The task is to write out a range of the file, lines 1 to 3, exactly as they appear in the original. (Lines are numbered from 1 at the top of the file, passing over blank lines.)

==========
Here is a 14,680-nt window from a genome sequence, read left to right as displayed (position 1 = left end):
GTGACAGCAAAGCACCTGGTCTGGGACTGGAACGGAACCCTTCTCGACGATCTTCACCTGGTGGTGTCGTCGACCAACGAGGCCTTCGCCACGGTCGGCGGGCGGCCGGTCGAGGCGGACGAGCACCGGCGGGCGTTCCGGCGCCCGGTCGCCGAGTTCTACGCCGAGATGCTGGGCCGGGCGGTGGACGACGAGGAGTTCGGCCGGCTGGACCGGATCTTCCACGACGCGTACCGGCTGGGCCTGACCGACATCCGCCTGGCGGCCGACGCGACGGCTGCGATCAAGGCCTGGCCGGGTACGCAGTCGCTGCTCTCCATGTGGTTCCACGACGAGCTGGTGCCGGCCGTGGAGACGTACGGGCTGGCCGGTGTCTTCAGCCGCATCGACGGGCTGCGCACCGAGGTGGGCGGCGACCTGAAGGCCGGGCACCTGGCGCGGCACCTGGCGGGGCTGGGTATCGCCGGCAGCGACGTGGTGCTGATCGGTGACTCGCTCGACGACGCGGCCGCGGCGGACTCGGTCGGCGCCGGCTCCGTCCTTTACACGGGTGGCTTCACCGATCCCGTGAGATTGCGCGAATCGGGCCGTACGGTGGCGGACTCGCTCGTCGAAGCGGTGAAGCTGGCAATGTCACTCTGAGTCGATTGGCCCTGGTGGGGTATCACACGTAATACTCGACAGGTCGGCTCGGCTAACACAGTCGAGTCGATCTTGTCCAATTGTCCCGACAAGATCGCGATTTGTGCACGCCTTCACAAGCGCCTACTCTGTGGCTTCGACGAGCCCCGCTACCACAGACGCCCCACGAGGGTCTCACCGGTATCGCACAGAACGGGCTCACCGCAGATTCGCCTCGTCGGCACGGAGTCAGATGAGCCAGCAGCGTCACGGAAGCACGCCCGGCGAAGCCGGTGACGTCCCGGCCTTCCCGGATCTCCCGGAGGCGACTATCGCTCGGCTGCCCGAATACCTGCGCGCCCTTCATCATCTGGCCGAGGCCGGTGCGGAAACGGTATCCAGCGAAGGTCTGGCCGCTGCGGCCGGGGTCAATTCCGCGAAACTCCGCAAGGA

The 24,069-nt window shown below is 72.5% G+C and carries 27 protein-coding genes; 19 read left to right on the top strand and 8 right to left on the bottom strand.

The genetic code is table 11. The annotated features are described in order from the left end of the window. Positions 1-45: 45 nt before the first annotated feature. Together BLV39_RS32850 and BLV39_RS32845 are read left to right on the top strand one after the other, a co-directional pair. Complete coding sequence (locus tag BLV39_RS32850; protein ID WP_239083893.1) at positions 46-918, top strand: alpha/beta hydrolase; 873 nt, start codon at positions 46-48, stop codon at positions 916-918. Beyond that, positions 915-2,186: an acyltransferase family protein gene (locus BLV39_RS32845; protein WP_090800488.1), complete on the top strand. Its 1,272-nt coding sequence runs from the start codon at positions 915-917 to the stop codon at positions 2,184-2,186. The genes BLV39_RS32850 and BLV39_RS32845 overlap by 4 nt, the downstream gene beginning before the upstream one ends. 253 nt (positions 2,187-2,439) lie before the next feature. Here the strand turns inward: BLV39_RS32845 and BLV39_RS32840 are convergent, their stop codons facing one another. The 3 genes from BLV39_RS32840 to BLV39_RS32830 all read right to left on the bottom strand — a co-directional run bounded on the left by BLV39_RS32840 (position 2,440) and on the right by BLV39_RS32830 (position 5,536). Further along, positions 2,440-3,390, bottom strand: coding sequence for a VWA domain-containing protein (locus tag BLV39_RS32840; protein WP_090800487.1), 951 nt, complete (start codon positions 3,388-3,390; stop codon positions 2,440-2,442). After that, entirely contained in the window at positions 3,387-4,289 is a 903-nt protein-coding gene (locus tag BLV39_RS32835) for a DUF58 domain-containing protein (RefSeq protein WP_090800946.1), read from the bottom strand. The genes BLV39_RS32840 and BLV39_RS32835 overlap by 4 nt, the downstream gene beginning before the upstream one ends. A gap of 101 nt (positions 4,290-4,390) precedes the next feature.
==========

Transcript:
Here is a 14,680-nt window from a genome sequence, read left to right as displayed (position 1 = left end):
GTGACAGCAAAGCACCTGGTCTGGGACTGGAACGGAACCCTTCTCGACGATCTTCACCTGGTGGTGTCGTCGACCAACGAGGCCTTCGCCACGGTCGGCGGGCGGCCGGTCGAGGCGGACGAGCACCGGCGGGCGTTCCGGCGCCCGGTCGCCGAGTTCTACGCCGAGATGCTGGGCCGGGCGGTGGACGACGAGGAGTTCGGCCGGCTGGACCGGATCTTCCACGACGCGTACCGGCTGGGCCTGACCGACATCCGCCTGGCGGCCGACGCGACGGCTGCGATCAAGGCCTGGCCGGGTACGCAGTCGCTGCTCTCCATGTGGTTCCACGACGAGCTGGTGCCGGCCGTGGAGACGTACGGGCTGGCCGGTGTCTTCAGCCGCATCGACGGGCTGCGCACCGAGGTGGGCGGCGACCTGAAGGCCGGGCACCTGGCGCGGCACCTGGCGGGGCTGGGTATCGCCGGCAGCGACGTGGTGCTGATCGGTGACTCGCTCGACGACGCGGCCGCGGCGGACTCGGTCGGCGCCGGCTCCGTCCTTTACACGGGTGGCTTCACCGATCCCGTGAGATTGCGCGAATCGGGCCGTACGGTGGCGGACTCGCTCGTCGAAGCGGTGAAGCTGGCAATGTCACTCTGAGTCGATTGGCCCTGGTGGGGTATCACACGTAATACTCGACAGGTCGGCTCGGCTAACACAGTCGAGTCGATCTTGTCCAATTGTCCCGACAAGATCGCGATTTGTGCACGCCTTCACAAGCGCCTACTCTGTGGCTTCGACGAGCCCCGCTACCACAGACGCCCCACGAGGGTCTCACCGGTATCGCACAGAACGGGCTCACCGCAGATTCGCCTCGTCGGCACGGAGTCAGATGAGCCAGCAGCGTCACGGAAGCACGCCCGGCGAAGCCGGTGACGTCCCGGCCTTCCCGGATCTCCCGGAGGCGACTATCGCTCGGCTGCCCGAATACCTGCGCGCCCTTCATCATCTGGCCGAGGCCGGTGCGGAAACGGTATCCAGCGAAGGTCTGGCCGCTGCGGCCGGGGTCAATTCCGCGAAACTCCGCAAGGA

The 24,069-nt window shown below is 72.5% G+C and carries 27 protein-coding genes; 19 read left to right on the top strand and 8 right to left on the bottom strand.